What Is A Warm Prospect—And Should You Pursue?
Cold calling involves reaching out to someone who might not currently be interested in your programs or services. This kind of outreach usually is not enjoyable for anyone involved. Most sales professionals would much rather contact qualified leads—those people who have indicated a previous interest and could very well become buyers.
In the spectrum of sales, there’s a middle ground between the two, says Jay Fuchs, a writer for HubSpot. This middle ground is a warm prospect. A warm prospect is someone who is not necessarily a cold prospect but may not be fully qualified yet. And according to Fuchs, warm prospects are worth pursuing.
We discuss Fuchs’ thoughts on warm prospects and how to approach them in this issue of Promotional Consultant Today.
A Closer Look At Different Types Of Prospects
So, how exactly do you determine a warm prospect? Fuchs gives an example of three prospects: Timmy, Tommy and Tina. Let’s say you are a sales rep for Inbound Dog Chow, a dog food wholesaler that supplies shelters, pet stores and kennels.
In Fuchs’ example, Timmy is a cold prospect because he has never heard of Inbound Dog Chow. Tommy is a qualified lead because he has visited the company’s pricing page multiple times over the past few weeks. He’s the owner of an independent pet store, reads the company blog and has demonstrated he has the budget to make a purchase.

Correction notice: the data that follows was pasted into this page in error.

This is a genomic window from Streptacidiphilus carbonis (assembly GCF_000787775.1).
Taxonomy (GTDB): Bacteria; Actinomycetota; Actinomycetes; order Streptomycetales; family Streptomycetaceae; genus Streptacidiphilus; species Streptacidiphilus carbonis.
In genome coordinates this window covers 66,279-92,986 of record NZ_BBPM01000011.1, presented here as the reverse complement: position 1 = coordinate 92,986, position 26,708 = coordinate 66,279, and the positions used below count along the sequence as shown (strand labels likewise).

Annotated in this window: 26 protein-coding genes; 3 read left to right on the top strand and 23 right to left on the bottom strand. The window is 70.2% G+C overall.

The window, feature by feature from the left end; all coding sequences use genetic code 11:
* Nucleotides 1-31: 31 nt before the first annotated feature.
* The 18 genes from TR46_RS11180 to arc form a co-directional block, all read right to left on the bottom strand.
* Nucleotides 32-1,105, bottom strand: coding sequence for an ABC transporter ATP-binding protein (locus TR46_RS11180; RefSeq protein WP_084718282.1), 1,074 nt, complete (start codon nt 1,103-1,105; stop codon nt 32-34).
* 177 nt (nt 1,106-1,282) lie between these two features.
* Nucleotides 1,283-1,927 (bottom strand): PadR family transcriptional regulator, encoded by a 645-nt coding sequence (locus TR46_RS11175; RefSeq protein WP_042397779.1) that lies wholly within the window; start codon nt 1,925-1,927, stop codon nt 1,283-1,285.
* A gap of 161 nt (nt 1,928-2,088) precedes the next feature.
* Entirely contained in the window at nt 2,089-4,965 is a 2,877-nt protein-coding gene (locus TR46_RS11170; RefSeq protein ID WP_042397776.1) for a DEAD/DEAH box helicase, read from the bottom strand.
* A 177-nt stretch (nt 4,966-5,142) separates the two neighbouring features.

Tina is somewhere in between the two—she is a warm prospect. She runs a mid-size kennel and is aware of Inbound Dog Chow and started following the company Twitter account. She knows about your company, but you’re not sure if she’s the one in charge of making purchasing decisions.
Why It Pays To Pursue Warm Prospects
According to Fuchs, you should always contact warm prospects because they have an interest and awareness of your services. Warm prospects may even have provided their contact information, whether they gave their email address in exchange for a downloadable e-book or they offered their phone number for a printable checklist. Fuchs says you should capitalize on this—even if it’s only passing along an email with a helpful tip. This can be just the thing that helps guide warm prospects through your sales funnel.
To see more success in sales, it helps to know the kind of prospects you are contacting. Not everyone is aware of you or your business, while others might be qualified leads. The warm prospects—those who have already been receptive to your marketing—require a different approach. Remember that they are more likely to convert than a cold prospect, making them well worth the pursuit.
Compiled by Audrey Sellers
Source: Jay Fuchs is a junior staff writer for the HubSpot blog.